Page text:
Most of my professional biographical information can be found on this page, so I won’t repeat it here. What I will state here are my qualifications for writing this blog.
Besides having been an involved, believing member of the Church of Jesus Christ of Latter-day Saints since 1967 (joining at age 14), I have also during that time amassed a library of roughly 450+ books on religion, most of which I have read (or am currently working my way through). About 80% of those are LDS-related (doctrine, history, scriptural commentary, etc.), but the rest are not. Those remaining books deal primarily with Judaism and Christianty, but I have books on other religions as well; I have read the Teachings of Buddha, the Tao Te Ching, and portions of the Qur’an (or, more accurately, through The Meaning of the Holy Qur’an as presented in English, since the Qur’an as such exists only in Arabic). My LDS Church service includes a current stint as a stake high counselor; two stints in ward bishoprics (congregation leadership) and several stints as a Gospel Doctrine or Gospel Essentials teacher in adult Sunday School. I’ve personally read the Old Testament cover-to-cover over half a dozen times, the New Testament over a dozen times, and the Book of Mormon well over 40 times. I’ve likewise done extensive readings in LDS Church history; before I had even graduated from high school in 1971, I had read all seven (7) volumes of History of the Church (by Joseph Smith) and all six volumes of Comprehensive History of the Church (by B. H. Roberts). Since 2014, I have been a regular participant (typically twice a month) in the weekly video Scripture Roundtables created by the Interpreter Foundation to assist teachers and members with upcoming Gospel Doctrine Sunday School lessons.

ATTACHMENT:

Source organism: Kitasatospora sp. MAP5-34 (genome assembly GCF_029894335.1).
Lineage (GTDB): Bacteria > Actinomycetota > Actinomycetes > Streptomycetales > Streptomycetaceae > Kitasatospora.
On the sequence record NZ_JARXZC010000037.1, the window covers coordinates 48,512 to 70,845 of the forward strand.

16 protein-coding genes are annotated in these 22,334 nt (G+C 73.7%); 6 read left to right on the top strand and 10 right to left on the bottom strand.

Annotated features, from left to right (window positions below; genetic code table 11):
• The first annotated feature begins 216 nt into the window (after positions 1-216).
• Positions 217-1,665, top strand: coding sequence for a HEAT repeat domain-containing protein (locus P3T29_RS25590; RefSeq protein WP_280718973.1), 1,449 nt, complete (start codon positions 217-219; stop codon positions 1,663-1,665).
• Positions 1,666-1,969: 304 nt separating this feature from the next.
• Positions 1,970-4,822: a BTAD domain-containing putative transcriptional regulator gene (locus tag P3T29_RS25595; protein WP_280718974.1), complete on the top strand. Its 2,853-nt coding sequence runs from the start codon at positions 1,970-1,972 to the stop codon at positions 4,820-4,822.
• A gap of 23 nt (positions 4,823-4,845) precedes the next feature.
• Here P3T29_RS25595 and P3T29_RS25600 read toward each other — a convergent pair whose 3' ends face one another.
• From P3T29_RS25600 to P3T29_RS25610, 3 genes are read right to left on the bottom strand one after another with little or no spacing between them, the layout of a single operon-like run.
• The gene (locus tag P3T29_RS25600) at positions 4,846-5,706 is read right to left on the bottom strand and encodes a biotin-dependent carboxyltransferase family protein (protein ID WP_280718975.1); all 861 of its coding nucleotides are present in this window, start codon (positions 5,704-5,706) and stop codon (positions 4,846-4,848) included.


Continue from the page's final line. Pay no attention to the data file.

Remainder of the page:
This is not the first time I’ve discussed and defended the Church online. Back in the early 1990s, I was an occasional contributor to discussions on various USENET news groups, including alt.religion.mormon and talk.religion.misc. [Curious note (12/06/07): I used to have a link, but have found that almost all of my postings from that time period have vanished from the Google Groups archives.] I largely gave it up in 1995, then came back briefly in 1996, just long enough to note that “you go away for a year, come back, and find the same people carrying on the same arguments.” At least this blog allows me to push forward to new arguments.
Oh, and I’ll note for David Sklansky’s benefit that I scored an 800 (perfect score) on the Math Level II Achievement Test back in 1970. (My GRE math score in 1976 was a more modest 95th percentile.) I was also a National Merit Finalist and received a full National Merit Scholarship to Brigham Young University; actually I received two full scholarships to BYU, but they only paid me for one. On the other hand, I do not consider myself to be a “fundamentalist Christian”, so his bet doesn’t really apply.